Doctors of optometry (O.D.s/optometrists) provide more than two-thirds of primary eye health care in the U.S. Optometrists are one of three types of eye care providers, alongside ophthalmologists (specialists who focus on more advanced surgical procedures) and opticians (who fit and/or fulfill corrective eye wear at the direction of either an optometrist or ophthalmologists). As health care providers, optometrists are trained to examine, diagnose, treat and manage eye disorders, diseases and injuries that manifest in the eye. In addition to providing eye and vision care, they may also play a key role in an individual’s general health and well-being. Optometrists can detect systemic diseases, provide vaccinations and prescribe medications.
The links to the right lead to maps showing a comparison of all states and territories for the following three policy areas:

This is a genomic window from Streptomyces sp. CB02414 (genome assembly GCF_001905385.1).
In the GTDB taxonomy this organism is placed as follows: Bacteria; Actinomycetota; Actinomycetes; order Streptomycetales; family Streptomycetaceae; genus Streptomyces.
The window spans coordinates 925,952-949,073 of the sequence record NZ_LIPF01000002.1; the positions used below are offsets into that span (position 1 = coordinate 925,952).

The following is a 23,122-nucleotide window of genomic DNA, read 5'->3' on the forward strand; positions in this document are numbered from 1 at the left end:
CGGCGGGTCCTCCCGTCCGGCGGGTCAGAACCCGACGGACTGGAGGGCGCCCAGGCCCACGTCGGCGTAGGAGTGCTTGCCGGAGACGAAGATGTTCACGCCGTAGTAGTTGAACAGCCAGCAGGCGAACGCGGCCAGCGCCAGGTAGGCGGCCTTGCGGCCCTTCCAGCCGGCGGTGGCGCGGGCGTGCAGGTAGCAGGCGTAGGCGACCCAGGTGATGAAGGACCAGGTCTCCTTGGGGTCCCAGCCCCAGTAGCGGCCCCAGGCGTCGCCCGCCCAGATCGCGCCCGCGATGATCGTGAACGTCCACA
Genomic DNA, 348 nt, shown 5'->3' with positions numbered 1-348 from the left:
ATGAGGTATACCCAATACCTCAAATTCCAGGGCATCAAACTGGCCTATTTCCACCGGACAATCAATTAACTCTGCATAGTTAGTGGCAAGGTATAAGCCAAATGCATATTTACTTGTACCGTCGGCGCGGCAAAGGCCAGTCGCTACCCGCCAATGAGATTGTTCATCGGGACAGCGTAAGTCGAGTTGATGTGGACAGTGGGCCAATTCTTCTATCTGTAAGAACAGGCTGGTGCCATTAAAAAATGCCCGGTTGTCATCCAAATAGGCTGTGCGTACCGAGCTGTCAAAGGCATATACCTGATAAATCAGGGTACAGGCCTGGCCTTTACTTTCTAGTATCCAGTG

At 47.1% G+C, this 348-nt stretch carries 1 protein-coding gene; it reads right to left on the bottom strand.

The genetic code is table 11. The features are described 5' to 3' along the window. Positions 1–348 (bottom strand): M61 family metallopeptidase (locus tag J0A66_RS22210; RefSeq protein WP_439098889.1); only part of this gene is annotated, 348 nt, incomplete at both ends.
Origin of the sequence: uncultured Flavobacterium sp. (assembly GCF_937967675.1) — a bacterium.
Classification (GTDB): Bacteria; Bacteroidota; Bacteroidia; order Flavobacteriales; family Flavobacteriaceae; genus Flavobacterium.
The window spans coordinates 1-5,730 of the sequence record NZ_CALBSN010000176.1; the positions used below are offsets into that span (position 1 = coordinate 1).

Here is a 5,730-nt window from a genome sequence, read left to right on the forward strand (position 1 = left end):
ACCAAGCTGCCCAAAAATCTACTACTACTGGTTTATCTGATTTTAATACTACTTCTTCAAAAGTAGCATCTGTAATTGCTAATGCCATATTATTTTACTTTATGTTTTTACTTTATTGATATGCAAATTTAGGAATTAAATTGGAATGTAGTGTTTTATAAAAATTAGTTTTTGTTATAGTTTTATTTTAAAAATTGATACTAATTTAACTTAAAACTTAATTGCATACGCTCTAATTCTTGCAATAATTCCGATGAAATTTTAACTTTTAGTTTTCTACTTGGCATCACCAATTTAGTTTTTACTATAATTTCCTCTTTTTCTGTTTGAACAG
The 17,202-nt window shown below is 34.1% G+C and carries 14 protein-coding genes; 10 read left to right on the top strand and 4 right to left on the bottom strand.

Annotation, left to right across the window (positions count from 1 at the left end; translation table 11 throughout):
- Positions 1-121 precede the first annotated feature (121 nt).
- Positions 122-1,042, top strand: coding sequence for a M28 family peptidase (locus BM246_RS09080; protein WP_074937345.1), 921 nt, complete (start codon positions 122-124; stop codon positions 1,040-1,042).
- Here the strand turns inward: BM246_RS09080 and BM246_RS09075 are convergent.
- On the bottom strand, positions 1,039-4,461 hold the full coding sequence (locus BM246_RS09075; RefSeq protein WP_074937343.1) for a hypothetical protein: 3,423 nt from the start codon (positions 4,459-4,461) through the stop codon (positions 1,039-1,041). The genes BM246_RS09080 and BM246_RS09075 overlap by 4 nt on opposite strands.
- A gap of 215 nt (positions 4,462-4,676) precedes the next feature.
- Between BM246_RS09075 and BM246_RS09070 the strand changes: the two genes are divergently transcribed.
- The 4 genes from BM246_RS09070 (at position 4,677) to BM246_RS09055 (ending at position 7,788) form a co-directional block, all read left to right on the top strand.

1) authority to perform ophthalmic procedures
2) injectable authority
3) prescription of controlled substances (shown below)
Choose a tab to explore different options. For more detailed information, please click on a state or territory.
Optometrists can perform ophthalmic procedures that fall within their scope of practice, as determined by the statute or the state board of optometry, during examination, diagnosis and treatment. Examples of more common ophthalmic procedures include contact lens fitting, annual eye exams and foreign body removal.
At the highest level, some states grant optometrists authority to utilize surgical and laser privileges during examination, diagnosis and treatment. Other states grant optometrists authority to remove lumps and bumps, perform additional ophthalmic procedures (e.g., minor surgical procedures that do not require anesthesia, furnishing therapeutic devices, etc.). Some states limit authority to examination, diagnosis and treatment.